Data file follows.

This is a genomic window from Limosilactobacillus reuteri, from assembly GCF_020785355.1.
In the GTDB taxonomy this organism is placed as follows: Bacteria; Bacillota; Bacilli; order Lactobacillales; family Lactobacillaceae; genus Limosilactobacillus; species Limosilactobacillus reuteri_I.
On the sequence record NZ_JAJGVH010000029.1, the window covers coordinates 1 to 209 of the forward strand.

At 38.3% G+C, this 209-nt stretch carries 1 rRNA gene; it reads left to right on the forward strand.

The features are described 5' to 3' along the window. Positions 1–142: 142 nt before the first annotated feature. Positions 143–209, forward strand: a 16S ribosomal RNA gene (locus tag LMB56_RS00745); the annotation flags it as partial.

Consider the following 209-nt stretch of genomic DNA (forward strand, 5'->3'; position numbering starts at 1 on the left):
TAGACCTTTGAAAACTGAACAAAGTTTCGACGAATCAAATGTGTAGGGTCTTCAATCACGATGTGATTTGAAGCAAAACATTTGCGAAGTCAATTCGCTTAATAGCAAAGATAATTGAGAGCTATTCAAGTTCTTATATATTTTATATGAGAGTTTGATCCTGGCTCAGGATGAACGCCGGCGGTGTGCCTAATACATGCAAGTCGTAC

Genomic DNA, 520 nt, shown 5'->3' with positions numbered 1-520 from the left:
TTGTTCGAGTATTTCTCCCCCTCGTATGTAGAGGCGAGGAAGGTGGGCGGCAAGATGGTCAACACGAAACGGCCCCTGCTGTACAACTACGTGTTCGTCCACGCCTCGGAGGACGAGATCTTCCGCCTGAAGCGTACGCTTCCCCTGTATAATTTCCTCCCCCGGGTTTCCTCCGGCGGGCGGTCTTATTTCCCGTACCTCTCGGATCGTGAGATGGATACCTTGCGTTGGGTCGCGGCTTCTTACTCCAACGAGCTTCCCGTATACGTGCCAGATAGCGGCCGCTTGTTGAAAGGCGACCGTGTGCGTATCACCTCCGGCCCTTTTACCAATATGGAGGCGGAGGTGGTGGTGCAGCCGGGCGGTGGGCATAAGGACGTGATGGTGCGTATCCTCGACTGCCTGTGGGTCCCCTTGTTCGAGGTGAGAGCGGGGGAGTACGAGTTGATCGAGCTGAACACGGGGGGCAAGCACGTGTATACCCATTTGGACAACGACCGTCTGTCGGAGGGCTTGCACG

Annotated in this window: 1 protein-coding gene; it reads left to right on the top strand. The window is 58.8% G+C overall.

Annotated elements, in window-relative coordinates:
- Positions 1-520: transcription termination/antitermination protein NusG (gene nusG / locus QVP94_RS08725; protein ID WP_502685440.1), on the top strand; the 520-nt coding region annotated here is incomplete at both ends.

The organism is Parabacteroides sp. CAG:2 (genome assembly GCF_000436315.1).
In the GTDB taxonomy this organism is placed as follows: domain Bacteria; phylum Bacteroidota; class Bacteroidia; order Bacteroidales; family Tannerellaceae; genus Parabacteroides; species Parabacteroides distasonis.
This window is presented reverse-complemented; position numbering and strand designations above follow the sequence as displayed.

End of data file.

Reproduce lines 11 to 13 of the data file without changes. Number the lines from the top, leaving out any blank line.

Annotated elements, in window-relative coordinates:
- Positions 1-520: transcription termination/antitermination protein NusG (gene nusG / locus QVP94_RS08725; protein ID WP_502685440.1), on the top strand; the 520-nt coding region annotated here is incomplete at both ends.

The organism is Parabacteroides sp. CAG:2 (genome assembly GCF_000436315.1).